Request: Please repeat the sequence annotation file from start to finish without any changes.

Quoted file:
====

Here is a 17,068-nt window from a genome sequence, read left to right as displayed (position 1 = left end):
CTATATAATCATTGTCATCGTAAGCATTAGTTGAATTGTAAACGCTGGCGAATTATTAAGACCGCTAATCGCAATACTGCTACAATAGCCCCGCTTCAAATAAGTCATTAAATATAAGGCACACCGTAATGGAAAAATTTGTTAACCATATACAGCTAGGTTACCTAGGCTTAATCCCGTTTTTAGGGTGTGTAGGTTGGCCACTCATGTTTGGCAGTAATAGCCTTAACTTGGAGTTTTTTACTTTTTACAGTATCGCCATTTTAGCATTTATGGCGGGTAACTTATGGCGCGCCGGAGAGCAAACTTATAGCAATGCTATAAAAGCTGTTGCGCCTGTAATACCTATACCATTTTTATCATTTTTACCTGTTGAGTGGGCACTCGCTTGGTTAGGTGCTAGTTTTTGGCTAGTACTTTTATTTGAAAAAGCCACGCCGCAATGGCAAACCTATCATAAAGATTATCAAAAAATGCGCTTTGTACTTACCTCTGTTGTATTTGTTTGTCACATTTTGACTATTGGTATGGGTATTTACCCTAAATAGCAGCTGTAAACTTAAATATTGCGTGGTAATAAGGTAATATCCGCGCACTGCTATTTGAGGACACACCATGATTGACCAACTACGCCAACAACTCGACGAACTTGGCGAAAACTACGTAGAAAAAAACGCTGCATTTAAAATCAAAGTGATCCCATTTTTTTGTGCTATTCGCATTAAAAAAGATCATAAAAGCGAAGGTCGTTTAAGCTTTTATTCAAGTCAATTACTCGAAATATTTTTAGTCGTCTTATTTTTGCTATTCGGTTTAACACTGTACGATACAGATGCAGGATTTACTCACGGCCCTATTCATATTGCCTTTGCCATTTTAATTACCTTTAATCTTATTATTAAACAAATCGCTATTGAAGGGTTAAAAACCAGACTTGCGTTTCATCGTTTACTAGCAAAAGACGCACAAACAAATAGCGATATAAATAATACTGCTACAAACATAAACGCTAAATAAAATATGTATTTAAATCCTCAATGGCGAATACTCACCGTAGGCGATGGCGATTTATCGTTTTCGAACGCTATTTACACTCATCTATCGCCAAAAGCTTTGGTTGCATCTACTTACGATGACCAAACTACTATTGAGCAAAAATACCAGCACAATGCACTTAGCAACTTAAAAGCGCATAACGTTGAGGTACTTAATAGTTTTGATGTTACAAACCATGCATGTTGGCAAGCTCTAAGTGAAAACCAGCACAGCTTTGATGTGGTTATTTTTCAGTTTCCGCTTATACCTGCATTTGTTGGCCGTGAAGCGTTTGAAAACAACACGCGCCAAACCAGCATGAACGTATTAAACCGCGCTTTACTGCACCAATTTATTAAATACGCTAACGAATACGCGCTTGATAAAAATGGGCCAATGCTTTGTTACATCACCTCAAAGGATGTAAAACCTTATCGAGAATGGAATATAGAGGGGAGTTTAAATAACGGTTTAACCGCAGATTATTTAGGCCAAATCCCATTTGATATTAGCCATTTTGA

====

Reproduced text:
Here is a 17,068-nt window from a genome sequence, read left to right as displayed (position 1 = left end):
CTATATAATCATTGTCATCGTAAGCATTAGTTGAATTGTAAACGCTGGCGAATTATTAAGACCGCTAATCGCAATACTGCTACAATAGCCCCGCTTCAAATAAGTCATTAAATATAAGGCACACCGTAATGGAAAAATTTGTTAACCATATACAGCTAGGTTACCTAGGCTTAATCCCGTTTTTAGGGTGTGTAGGTTGGCCACTCATGTTTGGCAGTAATAGCCTTAACTTGGAGTTTTTTACTTTTTACAGTATCGCCATTTTAGCATTTATGGCGGGTAACTTATGGCGCGCCGGAGAGCAAACTTATAGCAATGCTATAAAAGCTGTTGCGCCTGTAATACCTATACCATTTTTATCATTTTTACCTGTTGAGTGGGCACTCGCTTGGTTAGGTGCTAGTTTTTGGCTAGTACTTTTATTTGAAAAAGCCACGCCGCAATGGCAAACCTATCATAAAGATTATCAAAAAATGCGCTTTGTACTTACCTCTGTTGTATTTGTTTGTCACATTTTGACTATTGGTATGGGTATTTACCCTAAATAGCAGCTGTAAACTTAAATATTGCGTGGTAATAAGGTAATATCCGCGCACTGCTATTTGAGGACACACCATGATTGACCAACTACGCCAACAACTCGACGAACTTGGCGAAAACTACGTAGAAAAAAACGCTGCATTTAAAATCAAAGTGATCCCATTTTTTTGTGCTATTCGCATTAAAAAAGATCATAAAAGCGAAGGTCGTTTAAGCTTTTATTCAAGTCAATTACTCGAAATATTTTTAGTCGTCTTATTTTTGCTATTCGGTTTAACACTGTACGATACAGATGCAGGATTTACTCACGGCCCTATTCATATTGCCTTTGCCATTTTAATTACCTTTAATCTTATTATTAAACAAATCGCTATTGAAGGGTTAAAAACCAGACTTGCGTTTCATCGTTTACTAGCAAAAGACGCACAAACAAATAGCGATATAAATAATACTGCTACAAACATAAACGCTAAATAAAATATGTATTTAAATCCTCAATGGCGAATACTCACCGTAGGCGATGGCGATTTATCGTTTTCGAACGCTATTTACACTCATCTATCGCCAAAAGCTTTGGTTGCATCTACTTACGATGACCAAACTACTATTGAGCAAAAATACCAGCACAATGCACTTAGCAACTTAAAAGCGCATAACGTTGAGGTACTTAATAGTTTTGATGTTACAAACCATGCATGTTGGCAAGCTCTAAGTGAAAACCAGCACAGCTTTGATGTGGTTATTTTTCAGTTTCCGCTTATACCTGCATTTGTTGGCCGTGAAGCGTTTGAAAACAACACGCGCCAAACCAGCATGAACGTATTAAACCGCGCTTTACTGCACCAATTTATTAAATACGCTAACGAATACGCGCTTGATAAAAATGGGCCAATGCTTTGTTACATCACCTCAAAGGATGTAAAACCTTATCGAGAATGGAATATAGAGGGGAGTTTAAATAACGGTTTAACCGCAGATTATTTAGGCCAAATCCCATTTGATATTAGCCATTTTGA